• Donna, This is largely what the school I am creating is about. Mentorship is like a small version of apprenticeship– the idea you learn by modeling behaviors and then adapting them into something of your own. Mentorship is a gift and something that you never will receive the most from if you feel indebted. You need to receive, from your mentor, more than you give. I know this is going to sound like self promotion, but forgive me when I say my time right now is worth $150 an hour. How can I help artists and still feel empowered to save for my retirement? How can I do good and do well at the same time?

    For me, that answer came in the form of opening a school. The Institute for Arts Entrepreneurship’s annual tuition, $15,000, when divided into the number of hours of mentorship-apprenticeship hours each student will receive, turns out to be each student paying $10 per hour for their entrepreneurial education.

    Now, I will by no means be the only person teaching but, I think you see my point. True mentors ponder ” How can I reach the greatest number?” The financial “return” is always a compromise on the part of the mentor, because they believe what they can share of value truly is offering up something worthy and good.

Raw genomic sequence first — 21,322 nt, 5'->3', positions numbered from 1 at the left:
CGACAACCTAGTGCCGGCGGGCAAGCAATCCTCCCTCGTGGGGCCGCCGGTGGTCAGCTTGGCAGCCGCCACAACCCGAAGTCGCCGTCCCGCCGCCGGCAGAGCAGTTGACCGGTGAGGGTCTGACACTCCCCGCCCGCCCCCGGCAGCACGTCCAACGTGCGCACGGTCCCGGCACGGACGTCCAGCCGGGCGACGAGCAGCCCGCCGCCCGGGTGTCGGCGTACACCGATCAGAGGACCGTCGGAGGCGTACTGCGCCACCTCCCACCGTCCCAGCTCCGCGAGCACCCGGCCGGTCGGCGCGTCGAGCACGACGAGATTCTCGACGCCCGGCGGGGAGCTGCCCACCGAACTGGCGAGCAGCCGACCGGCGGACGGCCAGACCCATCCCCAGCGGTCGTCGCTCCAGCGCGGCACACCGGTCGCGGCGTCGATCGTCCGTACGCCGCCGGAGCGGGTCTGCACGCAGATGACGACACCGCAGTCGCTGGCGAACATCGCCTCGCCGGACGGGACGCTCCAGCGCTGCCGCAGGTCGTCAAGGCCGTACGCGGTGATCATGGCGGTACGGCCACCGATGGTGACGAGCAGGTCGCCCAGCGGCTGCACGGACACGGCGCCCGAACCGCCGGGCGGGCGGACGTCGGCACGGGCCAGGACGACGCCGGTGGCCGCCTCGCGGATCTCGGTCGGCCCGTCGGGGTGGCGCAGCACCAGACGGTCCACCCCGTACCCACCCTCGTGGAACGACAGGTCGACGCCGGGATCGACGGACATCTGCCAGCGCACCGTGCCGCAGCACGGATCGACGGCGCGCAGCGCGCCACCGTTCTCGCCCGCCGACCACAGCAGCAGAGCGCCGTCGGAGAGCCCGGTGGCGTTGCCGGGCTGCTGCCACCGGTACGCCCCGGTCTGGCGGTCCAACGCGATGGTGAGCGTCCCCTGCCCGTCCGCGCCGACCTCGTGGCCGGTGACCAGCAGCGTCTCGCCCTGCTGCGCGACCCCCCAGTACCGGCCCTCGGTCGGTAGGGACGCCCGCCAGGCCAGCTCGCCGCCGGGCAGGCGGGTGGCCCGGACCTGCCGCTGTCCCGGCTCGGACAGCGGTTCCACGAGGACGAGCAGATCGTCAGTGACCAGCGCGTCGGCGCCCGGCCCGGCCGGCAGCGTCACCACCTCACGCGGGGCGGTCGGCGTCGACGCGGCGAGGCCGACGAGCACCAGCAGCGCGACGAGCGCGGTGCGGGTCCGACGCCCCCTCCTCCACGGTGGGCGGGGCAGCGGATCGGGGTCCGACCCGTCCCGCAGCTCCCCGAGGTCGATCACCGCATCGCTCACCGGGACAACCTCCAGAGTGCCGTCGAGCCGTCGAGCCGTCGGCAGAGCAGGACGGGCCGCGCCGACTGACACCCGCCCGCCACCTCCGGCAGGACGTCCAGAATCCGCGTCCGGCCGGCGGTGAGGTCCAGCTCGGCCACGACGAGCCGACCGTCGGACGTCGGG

But I do think mentorship is a model that should be paid for, but only if it is truly an investment of time on behalf of both mentor and “mentoree”. (Is that even a word?)

  • Donna, what a wonderful question! In fact you must be reading my mind. My next post will address just this issue. So stay tuned…

  • anonymous

    Most people I know would want to know someone before becoming their mentor. Also, a mentor is someone I would have to have great respect for and look up to (not just because they have a career, though). If I’ve never met this person, how could I possibly know if this is the case?

  • David Cutler

    Every relationship has to start somewhere. Some savvy artists are quite good at approaching people they’ve never met before, and they reap the benefits as a result.

    Many of my students approached completly new figures (to them) for this assignment, and ignited vibrant new connections as a result. If you’re not comfortable contacting a complete stranger, there are many other ways to cultivate relationships over time.